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Trey Ogden reacts after defeating Daniel Zellhuber of Mexico in a lightweight fight during the UFC Fight Night event at UFC APEX on September 17, 2022 in Las Vegas, Nevada. (Photo by Chris Unger/Zuffa LLC)

Both Fighting And Coaching Push Trey Ogden

UFC Lightweight Trey Ogden's Fighter Spirit Is Fueled By Success Inside And Outside The Octagon.

The question is a familiar one by now, but Trey Ogden does manage to find the time to answer it in those rare moments when he’s not training a team that includes several UFC fighters or preparing for his own fight this weekend against Nikolas Motta.

“I keep getting this question, ‘How do I balance it all?’” said Ogden. “I tell people there is no balance. (Laughs) It's like this: I'm a man in his thirties and I think in your thirties you're supposed to build and climb and grind, and there's a lot of time in the day and you have a lot of energy. I think a lot of people that think that they're really getting after it in life are kind of part-timing it. So I work all day.”

And he’s not complaining about it, despite the precious little “free” time.

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“I asked for it,” said the boss of Marathon MMA in Overland Park, Kansas. “My dad was a businessman. He always told me, when everything's just total chaos and you feel overwhelmed because you're super busy, that's when the work's getting done. That's the good time. That's when you know what's going right. So I'm coaching full time, the gym's as busy as I can possibly keep up with it, and I'm still competing. These are good things.”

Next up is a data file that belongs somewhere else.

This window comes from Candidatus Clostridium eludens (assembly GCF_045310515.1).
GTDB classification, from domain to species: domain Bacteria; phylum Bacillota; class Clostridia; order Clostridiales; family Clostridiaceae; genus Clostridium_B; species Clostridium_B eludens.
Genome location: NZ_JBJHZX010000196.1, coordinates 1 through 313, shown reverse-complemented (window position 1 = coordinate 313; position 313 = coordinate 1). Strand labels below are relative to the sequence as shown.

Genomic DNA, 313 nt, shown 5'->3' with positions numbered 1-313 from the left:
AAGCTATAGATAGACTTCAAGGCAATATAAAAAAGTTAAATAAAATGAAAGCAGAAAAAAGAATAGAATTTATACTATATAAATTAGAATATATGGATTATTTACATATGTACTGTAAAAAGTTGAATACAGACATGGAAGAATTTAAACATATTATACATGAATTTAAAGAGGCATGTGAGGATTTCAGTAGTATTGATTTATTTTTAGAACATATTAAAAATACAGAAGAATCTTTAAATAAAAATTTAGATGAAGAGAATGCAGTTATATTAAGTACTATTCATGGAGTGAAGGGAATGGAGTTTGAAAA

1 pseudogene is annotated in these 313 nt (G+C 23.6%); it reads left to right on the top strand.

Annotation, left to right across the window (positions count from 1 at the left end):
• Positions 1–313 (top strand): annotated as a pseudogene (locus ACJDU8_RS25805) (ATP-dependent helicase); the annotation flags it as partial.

Trey Ogden poses on the scale during the UFC Fight Night weigh-in at UFC APEX on November 17, 2023 in Las Vegas, Nevada. (Photo by Chris Unger/Zuffa LLC)
Trey Ogden poses on the scale during the UFC Fight Night weigh-in at UFC APEX on November 17, 2023 in Las Vegas, Nevada. (Photo by Chris Unger/Zuffa LLC)

But as fight night approaches and Coach Ogden gets ready to battle Motta in an attempt to even up his UFC record at 2-2 in his first bout since a decision loss to Ignacio Bahamondes in April, the practical next question for the newly-minted 34-year-old is, how does he get enough time for himself when giving so much of it to others?

“What I'm doing might be a little crazy, but the answer is, nothing changes,” he said. “I still am doing one-on-ones with all the pros that are in camp. I'm still coaching my full coaching schedule, which is three classes a day, sometimes four. I still run the gym from an administrative standpoint. I am running the business full-time and I'm still teaching regular jiu jitsu classes, too. So I hope I perform to my peak potential. I know I can handle this workload and I know that I can do it and still fight at a very high level. So I hope that I do because I feel like, at this point, because I keep getting asked this questions so much that if I go out there and lose that everyone's going to say, ‘Oh look, I told him he couldn't do this much,’ and I truly believe I can.”

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That stubbornness is part of what got Ogden to the UFC in the first place in April of 2022, and while there have been roadblocks along the way, his approach to the sport has kept him motivated and moving forward. In other words, this isn’t a job for him, it isn’t an excuse to punch someone in the face and not get arrested. Martial arts is his life, and fighting is just a part of it. A part he loves, but a part, nonetheless.